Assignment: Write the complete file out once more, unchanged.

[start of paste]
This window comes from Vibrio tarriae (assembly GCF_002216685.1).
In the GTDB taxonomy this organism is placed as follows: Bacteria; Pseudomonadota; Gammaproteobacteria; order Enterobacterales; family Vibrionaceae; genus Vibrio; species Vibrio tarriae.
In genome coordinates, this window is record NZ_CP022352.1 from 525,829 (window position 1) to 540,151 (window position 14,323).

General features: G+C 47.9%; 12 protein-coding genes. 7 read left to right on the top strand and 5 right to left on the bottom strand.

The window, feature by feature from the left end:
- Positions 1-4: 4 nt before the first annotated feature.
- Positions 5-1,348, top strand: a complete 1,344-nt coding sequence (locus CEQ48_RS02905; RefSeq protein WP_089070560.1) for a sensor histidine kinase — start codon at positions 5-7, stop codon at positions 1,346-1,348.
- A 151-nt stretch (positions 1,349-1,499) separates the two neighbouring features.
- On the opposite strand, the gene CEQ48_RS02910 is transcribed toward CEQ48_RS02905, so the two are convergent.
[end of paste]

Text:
This window comes from Vibrio tarriae (assembly GCF_002216685.1).
In the GTDB taxonomy this organism is placed as follows: Bacteria; Pseudomonadota; Gammaproteobacteria; order Enterobacterales; family Vibrionaceae; genus Vibrio; species Vibrio tarriae.
In genome coordinates, this window is record NZ_CP022352.1 from 525,829 (window position 1) to 540,151 (window position 14,323).

General features: G+C 47.9%; 12 protein-coding genes. 7 read left to right on the top strand and 5 right to left on the bottom strand.

The window, feature by feature from the left end:
- Positions 1-4: 4 nt before the first annotated feature.
- Positions 5-1,348, top strand: a complete 1,344-nt coding sequence (locus CEQ48_RS02905; RefSeq protein WP_089070560.1) for a sensor histidine kinase — start codon at positions 5-7, stop codon at positions 1,346-1,348.
- A 151-nt stretch (positions 1,349-1,499) separates the two neighbouring features.
- On the opposite strand, the gene CEQ48_RS02910 is transcribed toward CEQ48_RS02905, so the two are convergent.